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Clydesdales/Athenas (200+ lb / 91+ kg) Looking to lose that spare tire? Ideal weight 200+? Frustrated being a large cyclist in a sport geared for the ultra-light? Learn about the bikes and parts that can take the abuse of a heavier cyclist, how to keep your body going while losing the weight, and get support from others who've been successful.

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Old 05-12-09, 06:55 PM   #1
horaceunit
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Rear Wheel Problems

I'll try to make this as short as I can. A little background: I have a Trek 7100 Hybrid that I have had for about 4 years. I am 6 foot and about 285- hence the reason for my starting to commute with the bike. Can't really jog any more- kills my knees, and dieting doesn't help much without the excercise. My problem is that I am blowing spokes out on the rear wheel. I had the original wheel replaced (32 hole) with a 36 spoke wheel, but I just found another broken spoke on that one today- about 10 rides on the new wheel. I have heard that a 42 or 48 spoke wheel from a tandem would be a good idea, but none of my LBS seem to be able to find one that will fit my bike. Besides any other advice anyone has- does anyone have any good online sources for wheels? My main problem is that to build one most places want a lot of money (I have been quoted as high as $600.00) so I am willing to try and do it myself if I can find the right parts. I'm sure I'll have more questions, and thanks in advance on any help anyone has!
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Old 05-12-09, 07:23 PM   #2
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A Handbuilt Velocity Dyad wheel. 36-40 spokes. Use DT Swiss spokes or Wheelsmith.
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Old 05-12-09, 07:24 PM   #3
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I'm only about 10 pounds lighter than you and have been riding 36 spoke wheels for over 25 years. You shouldn't be having such problems on a quality built wheel after only 10 rides, if they aren't that long a ride. What wheel components are you currently using? Rim, hub, spoke size, pattern, etc.? Who was it from? Or, who built it? There's no reason why a well built and maintain 36 spoke wheel shouldn't work really well for you. Talk to the builder or manufacturer of the wheel. Hopefully, they will treat you well and help get this sorted. Delaware isn't the dark side of the moon, so, surely there's a reputable wheelsmith somewhere in the area. A lot of us have had very good luck using Shimano Ultegra hubs laced, 3 cross with 36, 14 ga. spokes to any number of qulity rims(popular choices being Mavic Open Pro CD's or Velocity Deep V's). Properly built, stress relieved and retensioned after breaking in, they should last a long time for someone your size and weight.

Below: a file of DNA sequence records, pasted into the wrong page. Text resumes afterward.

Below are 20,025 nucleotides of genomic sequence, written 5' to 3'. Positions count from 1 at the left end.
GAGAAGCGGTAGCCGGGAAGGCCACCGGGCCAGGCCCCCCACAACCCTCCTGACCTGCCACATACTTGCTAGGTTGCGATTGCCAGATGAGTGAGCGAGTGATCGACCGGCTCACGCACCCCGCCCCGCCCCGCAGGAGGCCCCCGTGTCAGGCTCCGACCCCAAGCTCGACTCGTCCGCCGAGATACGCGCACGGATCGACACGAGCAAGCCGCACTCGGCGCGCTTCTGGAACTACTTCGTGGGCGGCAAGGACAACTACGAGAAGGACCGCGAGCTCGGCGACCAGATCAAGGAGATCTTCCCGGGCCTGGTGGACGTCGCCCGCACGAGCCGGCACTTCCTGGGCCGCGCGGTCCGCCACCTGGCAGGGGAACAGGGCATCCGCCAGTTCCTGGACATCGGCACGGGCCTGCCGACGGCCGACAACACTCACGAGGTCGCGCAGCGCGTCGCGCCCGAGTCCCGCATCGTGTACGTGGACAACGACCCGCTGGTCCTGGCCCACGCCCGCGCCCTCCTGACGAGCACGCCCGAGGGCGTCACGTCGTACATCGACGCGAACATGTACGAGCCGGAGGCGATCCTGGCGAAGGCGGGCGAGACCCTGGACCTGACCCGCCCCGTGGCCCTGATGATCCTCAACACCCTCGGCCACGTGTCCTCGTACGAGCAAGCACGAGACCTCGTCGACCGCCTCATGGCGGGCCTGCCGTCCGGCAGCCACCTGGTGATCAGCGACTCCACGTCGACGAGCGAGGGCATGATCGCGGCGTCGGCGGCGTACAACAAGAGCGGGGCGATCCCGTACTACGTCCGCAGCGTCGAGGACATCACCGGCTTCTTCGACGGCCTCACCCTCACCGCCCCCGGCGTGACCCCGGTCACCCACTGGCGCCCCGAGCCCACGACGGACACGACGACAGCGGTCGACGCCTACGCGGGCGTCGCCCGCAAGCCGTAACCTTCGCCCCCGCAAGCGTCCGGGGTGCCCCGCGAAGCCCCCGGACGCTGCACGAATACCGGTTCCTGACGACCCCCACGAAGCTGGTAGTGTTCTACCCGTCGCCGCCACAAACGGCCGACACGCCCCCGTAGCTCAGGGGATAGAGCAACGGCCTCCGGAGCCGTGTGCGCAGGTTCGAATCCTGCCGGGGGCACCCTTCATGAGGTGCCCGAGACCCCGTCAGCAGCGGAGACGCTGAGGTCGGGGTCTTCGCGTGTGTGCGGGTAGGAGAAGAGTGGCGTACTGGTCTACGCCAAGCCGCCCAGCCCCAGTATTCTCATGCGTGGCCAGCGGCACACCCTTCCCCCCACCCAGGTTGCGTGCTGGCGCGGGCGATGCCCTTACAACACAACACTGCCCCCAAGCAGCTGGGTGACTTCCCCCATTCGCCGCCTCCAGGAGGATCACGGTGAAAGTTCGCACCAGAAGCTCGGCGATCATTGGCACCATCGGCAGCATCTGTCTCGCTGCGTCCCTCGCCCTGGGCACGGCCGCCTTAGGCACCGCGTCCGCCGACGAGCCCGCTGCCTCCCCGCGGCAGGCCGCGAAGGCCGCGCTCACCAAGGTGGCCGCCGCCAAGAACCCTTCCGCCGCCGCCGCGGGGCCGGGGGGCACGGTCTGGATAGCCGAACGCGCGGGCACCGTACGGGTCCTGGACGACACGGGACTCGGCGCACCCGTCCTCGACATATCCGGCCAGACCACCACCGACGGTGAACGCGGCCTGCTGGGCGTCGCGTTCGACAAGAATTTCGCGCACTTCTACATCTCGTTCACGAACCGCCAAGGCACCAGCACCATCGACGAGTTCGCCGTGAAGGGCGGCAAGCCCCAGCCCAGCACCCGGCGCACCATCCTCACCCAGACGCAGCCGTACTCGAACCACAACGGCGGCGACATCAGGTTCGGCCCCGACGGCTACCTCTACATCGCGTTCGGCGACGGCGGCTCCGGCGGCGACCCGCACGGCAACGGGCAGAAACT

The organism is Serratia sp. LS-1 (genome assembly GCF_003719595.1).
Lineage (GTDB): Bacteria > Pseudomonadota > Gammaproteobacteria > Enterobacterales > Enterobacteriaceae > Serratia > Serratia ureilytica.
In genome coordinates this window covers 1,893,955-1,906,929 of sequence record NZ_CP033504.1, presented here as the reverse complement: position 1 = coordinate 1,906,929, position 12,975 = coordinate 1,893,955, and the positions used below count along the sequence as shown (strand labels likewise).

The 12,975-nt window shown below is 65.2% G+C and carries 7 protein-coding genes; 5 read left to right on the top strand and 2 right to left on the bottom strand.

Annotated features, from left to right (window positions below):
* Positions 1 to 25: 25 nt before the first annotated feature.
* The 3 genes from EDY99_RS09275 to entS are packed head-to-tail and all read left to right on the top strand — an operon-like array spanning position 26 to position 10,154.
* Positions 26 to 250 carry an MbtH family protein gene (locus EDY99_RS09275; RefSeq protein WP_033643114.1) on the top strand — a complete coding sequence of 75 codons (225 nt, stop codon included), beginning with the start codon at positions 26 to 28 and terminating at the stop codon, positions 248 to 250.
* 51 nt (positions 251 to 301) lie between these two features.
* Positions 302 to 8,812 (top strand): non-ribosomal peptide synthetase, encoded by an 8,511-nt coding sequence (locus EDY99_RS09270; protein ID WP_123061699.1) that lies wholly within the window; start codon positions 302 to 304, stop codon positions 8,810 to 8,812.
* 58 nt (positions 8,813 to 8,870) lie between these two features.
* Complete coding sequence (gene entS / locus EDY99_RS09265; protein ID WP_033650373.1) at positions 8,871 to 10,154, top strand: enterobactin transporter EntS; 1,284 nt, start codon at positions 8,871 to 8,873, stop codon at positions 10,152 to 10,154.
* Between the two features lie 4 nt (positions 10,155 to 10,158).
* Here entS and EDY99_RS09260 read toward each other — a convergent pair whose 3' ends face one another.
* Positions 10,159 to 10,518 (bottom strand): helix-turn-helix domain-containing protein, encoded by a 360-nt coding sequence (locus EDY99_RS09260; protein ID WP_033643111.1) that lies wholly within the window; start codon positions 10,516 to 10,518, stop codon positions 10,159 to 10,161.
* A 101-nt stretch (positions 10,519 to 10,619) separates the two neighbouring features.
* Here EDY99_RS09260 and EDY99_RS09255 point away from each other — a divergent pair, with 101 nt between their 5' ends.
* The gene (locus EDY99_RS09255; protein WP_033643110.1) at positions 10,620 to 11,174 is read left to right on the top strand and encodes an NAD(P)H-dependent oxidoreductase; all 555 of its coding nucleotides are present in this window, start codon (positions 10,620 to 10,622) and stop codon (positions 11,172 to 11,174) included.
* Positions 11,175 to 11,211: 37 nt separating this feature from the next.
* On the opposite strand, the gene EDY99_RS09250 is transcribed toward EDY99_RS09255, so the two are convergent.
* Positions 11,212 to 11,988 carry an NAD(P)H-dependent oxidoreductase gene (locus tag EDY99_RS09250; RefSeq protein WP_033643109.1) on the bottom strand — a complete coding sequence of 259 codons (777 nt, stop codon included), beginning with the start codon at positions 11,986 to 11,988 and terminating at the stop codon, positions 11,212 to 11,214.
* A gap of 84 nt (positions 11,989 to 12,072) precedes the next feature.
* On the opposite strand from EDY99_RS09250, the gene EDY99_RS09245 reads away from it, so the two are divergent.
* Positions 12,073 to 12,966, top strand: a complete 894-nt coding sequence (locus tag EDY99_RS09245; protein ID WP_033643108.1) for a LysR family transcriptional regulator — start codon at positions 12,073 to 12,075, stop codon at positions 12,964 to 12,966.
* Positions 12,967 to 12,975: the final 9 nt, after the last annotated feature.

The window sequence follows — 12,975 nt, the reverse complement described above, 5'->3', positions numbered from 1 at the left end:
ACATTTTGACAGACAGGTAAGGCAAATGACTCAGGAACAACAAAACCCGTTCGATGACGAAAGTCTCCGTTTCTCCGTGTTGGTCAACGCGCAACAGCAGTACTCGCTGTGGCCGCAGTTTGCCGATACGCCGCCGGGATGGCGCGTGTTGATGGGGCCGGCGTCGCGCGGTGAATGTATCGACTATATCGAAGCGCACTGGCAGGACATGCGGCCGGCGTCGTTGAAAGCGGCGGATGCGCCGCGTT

If you decide to go the tandem equiment route. You have a much better chance of finding 40 spoke components, then 42 or 48.

Best of luck in finding a workable solution. But, really, find a good wheelsmith in your area or learn to do it yourself. There's no excuse why quality 36 spoke wheels shouldn't work for you.
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Old 05-12-09, 08:18 PM   #4
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Quote:
Originally Posted by horaceunit View Post
I'll try to make this as short as I can. A little background: I have a Trek 7100 Hybrid that I have had for about 4 years. I am 6 foot and about 285- hence the reason for my starting to commute with the bike. Can't really jog any more- kills my knees, and dieting doesn't help much without the excercise. My problem is that I am blowing spokes out on the rear wheel. I had the original wheel replaced (32 hole) with a 36 spoke wheel, but I just found another broken spoke on that one today- about 10 rides on the new wheel. I have heard that a 42 or 48 spoke wheel from a tandem would be a good idea, but none of my LBS seem to be able to find one that will fit my bike. Besides any other advice anyone has- does anyone have any good online sources for wheels? My main problem is that to build one most places want a lot of money (I have been quoted as high as $600.00) so I am willing to try and do it myself if I can find the right parts. I'm sure I'll have more questions, and thanks in advance on any help anyone has!